‘Private and Controversial’ delves into what afflicts public health in India : The Tribune India

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‘Private and Controversial’ delves into what afflicts public health in India

‘Private and Controversial’ delves into what afflicts public health in India

Private and Controversial: When Public Health and Privacy Meet in India Edited by Smriti Parsheera. HarperCollins. Pages 428. Rs 699



Rakesh Kochhar

CHARLES-Edward Amory Winslow says public health is “the science and art of preventing disease, prolonging life and promoting health through the organised efforts and informed choices of society, organisations, communities and individuals”. Health encompasses not only physical but also psychological or mental and social wellbeing.

The Covid-19 pandemic has made us all aware of not only terms like spike protein and viral genome, but also herd immunity, R factor, different vaccines and booster shots. The pandemic also brought into focus surveillance, contact tracing, containment of cases and cordoning off of ‘infected’ houses. Using real-time data dashboards and applications like Aarogya Setu, spread of the pandemic was tracked. The long arm of administration extended much beyond the measures adopted to isolate patients in the early years of HIV-AIDS epidemic. Both these examples highlight the issue of personal freedom of an individual.

An individual’s right to privacy was upheld in a landmark judgment by the Supreme Court in the Puttaswamy vs Union of India in 2017. The court stated that Right to Privacy is an inherent and integral part of the Constitution. The conflict mainly arises between an individual’s right to privacy and the legitimate aim of the government to implement its policies. If the government takes steps as part of public health measures, which infringe upon an individual’s right to freedom and dignified life, there is bound to be a controversy.

‘Private and Controversial: When Public Health and Privacy Meet in India’ is a collection of essays edited by Smriti Parsheera, who has impeccable credentials as a public policy researcher with interest in interaction of digital technologies with law and society. Contributors include experts in public health, law, economics, information technology and computer science and technology policy. The Foreword and the chapter on Legal Framework on Public Health and Privacy have been written by Justice BN Srikrishna, a former Supreme Court judge, who led the Committee of Experts on Data Protection that was involved in formulating the data protection framework for India.

As the world and India take rapid strides in digitisation of data, its benefits in planning public health schemes are being acknowledged and given due importance in health governance. Under the government’s National Digital Health Mission, now rechristened as Ayushman Bharat Digital Mission (ABDM), master registries of health-related data of all citizens will be digitised as ‘National Health Stack’, which will be accessible to both the Centre and the states across public and private sectors. ‘Private and Controversial’ has brought to fore the points raised by social scientists and legal experts about how adequate safeguards about privacy of individuals are lacking in ABDM.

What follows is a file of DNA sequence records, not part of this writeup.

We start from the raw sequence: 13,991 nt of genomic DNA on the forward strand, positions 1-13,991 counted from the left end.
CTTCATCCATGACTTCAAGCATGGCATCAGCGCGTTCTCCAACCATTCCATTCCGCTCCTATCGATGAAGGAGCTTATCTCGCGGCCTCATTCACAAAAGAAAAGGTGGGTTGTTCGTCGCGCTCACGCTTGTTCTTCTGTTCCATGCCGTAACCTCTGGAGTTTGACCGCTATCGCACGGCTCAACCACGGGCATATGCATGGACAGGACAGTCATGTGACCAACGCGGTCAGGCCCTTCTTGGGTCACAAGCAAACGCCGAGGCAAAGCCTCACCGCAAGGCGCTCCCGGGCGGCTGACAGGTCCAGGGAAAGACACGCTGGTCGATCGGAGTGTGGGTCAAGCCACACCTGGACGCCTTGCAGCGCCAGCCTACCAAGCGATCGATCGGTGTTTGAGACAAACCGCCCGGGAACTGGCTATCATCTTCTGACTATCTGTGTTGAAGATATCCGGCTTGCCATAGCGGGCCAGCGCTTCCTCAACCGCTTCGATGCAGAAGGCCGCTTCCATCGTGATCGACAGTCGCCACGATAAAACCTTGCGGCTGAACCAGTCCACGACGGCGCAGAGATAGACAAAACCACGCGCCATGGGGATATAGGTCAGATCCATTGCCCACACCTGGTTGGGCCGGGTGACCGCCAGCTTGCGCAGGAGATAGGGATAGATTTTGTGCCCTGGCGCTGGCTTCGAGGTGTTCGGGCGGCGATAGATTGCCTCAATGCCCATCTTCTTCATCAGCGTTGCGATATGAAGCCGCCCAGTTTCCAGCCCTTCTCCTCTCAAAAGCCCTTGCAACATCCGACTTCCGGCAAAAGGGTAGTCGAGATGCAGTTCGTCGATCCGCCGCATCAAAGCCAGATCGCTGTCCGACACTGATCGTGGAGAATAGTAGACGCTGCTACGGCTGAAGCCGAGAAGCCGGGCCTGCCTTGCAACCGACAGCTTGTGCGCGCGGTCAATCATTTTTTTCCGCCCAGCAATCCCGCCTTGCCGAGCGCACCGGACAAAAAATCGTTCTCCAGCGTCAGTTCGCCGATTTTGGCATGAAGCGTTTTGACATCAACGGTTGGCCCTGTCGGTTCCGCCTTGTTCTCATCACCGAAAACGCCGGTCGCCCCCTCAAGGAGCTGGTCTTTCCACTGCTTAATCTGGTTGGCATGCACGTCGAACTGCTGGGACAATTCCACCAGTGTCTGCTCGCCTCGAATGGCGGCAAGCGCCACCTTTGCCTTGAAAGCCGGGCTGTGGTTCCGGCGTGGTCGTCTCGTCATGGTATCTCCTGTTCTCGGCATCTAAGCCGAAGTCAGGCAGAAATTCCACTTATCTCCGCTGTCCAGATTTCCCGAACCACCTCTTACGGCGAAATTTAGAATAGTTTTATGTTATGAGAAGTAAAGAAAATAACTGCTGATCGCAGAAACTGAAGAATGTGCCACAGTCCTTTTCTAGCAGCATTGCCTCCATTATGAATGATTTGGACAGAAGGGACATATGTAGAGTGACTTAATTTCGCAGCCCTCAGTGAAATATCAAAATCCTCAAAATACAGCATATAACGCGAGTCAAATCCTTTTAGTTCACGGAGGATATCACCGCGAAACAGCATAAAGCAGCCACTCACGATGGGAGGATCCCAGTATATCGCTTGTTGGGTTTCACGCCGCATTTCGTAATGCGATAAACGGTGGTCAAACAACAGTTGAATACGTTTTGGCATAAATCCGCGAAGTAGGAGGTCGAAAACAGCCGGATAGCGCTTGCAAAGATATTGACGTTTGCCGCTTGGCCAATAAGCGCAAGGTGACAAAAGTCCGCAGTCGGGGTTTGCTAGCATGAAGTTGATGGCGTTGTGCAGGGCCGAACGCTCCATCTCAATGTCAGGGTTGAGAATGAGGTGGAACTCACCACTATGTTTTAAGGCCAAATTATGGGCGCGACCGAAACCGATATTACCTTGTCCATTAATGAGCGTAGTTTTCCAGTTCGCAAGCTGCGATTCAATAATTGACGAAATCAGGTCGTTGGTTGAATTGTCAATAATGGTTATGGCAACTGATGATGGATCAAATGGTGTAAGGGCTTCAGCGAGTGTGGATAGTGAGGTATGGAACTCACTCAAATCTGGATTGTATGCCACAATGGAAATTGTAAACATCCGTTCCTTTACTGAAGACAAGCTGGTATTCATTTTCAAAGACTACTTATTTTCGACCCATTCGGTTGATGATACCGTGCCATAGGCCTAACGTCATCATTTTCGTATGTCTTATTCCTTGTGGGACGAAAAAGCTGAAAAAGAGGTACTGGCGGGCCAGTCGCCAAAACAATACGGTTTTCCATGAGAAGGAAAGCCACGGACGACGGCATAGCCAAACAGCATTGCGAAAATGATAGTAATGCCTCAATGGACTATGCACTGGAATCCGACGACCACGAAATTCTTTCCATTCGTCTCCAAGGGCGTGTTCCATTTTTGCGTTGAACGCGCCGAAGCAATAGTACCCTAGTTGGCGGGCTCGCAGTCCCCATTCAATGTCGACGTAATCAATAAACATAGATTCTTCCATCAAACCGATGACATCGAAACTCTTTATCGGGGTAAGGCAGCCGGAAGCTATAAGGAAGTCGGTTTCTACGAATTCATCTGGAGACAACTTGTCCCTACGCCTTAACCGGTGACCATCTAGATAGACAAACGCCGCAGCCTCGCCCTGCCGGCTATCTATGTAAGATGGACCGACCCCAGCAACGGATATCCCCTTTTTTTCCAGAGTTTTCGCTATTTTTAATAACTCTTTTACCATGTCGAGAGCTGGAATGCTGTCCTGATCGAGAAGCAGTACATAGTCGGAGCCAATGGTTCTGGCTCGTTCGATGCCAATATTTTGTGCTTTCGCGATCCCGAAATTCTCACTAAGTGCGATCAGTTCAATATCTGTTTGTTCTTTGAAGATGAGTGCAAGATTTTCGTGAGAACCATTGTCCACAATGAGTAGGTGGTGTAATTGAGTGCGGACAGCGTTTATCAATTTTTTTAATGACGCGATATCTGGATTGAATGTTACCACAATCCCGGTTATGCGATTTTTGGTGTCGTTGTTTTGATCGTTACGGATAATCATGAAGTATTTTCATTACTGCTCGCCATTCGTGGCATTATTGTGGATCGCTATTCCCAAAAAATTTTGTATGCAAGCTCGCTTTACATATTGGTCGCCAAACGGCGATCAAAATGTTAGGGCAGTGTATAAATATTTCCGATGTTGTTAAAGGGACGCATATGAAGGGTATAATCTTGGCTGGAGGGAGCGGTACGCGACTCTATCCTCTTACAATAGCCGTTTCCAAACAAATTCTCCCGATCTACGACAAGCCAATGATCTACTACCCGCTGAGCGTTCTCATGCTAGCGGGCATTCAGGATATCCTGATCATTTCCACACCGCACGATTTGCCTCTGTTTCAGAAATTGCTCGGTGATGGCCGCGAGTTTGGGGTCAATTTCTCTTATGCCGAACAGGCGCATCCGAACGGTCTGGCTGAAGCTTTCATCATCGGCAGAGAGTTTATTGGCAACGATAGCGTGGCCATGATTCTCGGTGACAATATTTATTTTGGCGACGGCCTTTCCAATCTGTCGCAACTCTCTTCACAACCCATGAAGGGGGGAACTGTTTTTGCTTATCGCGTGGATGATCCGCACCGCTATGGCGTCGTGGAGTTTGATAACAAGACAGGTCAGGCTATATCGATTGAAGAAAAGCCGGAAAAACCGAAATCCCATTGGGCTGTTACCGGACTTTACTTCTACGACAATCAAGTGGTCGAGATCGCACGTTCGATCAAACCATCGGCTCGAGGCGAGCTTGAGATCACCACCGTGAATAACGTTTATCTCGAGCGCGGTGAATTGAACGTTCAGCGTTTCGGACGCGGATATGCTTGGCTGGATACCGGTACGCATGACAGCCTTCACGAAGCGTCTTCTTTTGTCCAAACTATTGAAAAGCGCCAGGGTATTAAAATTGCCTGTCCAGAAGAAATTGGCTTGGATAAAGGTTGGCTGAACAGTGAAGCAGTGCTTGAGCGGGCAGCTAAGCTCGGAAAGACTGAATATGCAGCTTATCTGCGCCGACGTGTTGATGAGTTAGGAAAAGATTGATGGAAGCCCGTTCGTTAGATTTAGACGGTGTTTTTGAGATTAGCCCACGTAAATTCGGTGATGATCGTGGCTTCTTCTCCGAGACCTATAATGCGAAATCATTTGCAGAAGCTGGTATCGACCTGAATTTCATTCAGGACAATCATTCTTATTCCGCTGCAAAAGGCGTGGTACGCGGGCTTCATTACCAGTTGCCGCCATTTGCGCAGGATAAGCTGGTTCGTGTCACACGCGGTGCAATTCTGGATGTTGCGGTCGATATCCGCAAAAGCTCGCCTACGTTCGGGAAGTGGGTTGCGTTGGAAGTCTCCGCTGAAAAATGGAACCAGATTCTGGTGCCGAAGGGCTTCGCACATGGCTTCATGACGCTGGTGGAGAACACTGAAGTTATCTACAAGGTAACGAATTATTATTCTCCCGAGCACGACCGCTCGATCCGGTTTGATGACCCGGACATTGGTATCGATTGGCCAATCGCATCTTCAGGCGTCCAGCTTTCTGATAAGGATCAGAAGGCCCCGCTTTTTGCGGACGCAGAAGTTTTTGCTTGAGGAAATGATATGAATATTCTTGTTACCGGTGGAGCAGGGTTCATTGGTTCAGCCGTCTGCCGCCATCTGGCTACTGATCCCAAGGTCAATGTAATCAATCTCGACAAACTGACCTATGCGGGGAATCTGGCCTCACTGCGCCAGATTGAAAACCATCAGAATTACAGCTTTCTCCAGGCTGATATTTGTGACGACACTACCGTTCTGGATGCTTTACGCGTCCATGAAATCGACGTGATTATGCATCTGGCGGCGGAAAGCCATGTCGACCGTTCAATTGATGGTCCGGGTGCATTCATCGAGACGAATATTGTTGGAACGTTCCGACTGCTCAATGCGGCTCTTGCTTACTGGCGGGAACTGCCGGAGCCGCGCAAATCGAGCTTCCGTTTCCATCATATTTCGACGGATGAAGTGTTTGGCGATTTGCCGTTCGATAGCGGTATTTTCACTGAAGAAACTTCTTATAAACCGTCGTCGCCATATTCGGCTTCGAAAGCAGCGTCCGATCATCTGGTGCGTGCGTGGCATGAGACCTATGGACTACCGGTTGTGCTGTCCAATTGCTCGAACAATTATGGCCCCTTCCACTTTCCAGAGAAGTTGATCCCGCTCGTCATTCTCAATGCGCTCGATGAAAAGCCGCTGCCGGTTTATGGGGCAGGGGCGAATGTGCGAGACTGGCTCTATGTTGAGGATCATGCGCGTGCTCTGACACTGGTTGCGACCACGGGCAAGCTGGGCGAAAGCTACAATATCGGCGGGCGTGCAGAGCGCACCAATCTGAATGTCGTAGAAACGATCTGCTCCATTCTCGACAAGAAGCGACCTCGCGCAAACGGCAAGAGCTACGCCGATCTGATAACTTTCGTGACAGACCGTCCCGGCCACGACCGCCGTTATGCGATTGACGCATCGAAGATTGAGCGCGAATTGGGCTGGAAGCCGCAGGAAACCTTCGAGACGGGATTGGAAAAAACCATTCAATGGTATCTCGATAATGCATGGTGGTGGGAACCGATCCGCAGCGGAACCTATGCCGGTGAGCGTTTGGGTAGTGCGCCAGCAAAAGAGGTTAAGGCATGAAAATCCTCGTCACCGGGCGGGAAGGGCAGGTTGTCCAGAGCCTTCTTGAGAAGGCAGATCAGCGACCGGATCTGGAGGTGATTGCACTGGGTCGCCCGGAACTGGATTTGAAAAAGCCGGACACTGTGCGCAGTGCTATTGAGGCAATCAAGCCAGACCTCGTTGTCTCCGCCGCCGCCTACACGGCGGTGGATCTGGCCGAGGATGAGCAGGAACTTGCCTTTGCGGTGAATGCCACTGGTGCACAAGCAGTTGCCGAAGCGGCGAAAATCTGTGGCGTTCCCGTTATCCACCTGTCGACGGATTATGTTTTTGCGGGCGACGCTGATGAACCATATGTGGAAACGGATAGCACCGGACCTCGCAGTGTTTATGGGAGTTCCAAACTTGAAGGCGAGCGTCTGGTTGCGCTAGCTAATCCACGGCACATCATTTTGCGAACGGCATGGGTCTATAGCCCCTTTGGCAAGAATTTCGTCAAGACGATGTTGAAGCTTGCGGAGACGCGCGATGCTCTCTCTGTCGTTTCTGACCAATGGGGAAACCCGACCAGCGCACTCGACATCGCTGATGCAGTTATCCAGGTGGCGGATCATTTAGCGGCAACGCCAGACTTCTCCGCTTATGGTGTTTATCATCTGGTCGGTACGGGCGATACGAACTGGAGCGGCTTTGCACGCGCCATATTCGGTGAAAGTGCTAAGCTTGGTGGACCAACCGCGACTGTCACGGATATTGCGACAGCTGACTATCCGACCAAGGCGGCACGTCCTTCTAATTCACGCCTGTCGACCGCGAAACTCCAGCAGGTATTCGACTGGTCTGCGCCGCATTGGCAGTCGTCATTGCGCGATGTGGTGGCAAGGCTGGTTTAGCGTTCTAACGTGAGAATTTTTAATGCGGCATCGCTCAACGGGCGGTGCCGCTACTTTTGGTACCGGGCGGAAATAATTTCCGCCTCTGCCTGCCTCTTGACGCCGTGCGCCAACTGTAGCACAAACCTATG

At present, India does not have an operational legal framework on data protection. The Personal Data Protection Bill 2019 was drafted to fulfil the need for a law on protection of personal data, which included health data and genetic and biometric information. A number of shortcomings were pointed out in the Bill and this is a recurrent theme in different essays. This Bill was, however, withdrawn following recommendations of a JPC and draft of a new Digital Personal Data Protection Bill has been put out.

While the book has many experts from legal, policy and sociology fields, there are only two from public health. A few issues related to public health research have not been highlighted. One of them is the risks involved in accessibility of data across borders, especially related to genetic material. Identification of susceptibility to certain diseases in geographical or ethnic groups can be a matter of concern. ICMR, the nodal body for medical research, has laid down guidelines for sharing of all kinds of biological material abroad for research/diagnostic purposes.

All the essays are well-researched and beautifully written with extensive bibliography. This compilation will serve as a source material for students of law, public health policy and digital technology. Smitha Krishna Prasad’s chapter on health-tracking technologies and Astha Kapoor’s essay on data stewardship are outstanding. Essays on privacy considerations of community health workers and trust are very insightful. The chapter on artificial intelligence (AI) is a primer for readers interested in the topic. The scope of AI in medicine is expanding exponentially and would need to be a part of future deliberations on personal privacy, but may not fall under the purview of public health. The same holds true for the chapter on ‘Regulating the Womb’ and another one on mental health.

This remarkable compendium pinpoints the correct diagnosis of what afflicts the current legal framework on privacy concerns in public health in India. It, however, holds back on outlining remedial measures which could generate debate and controversy. 



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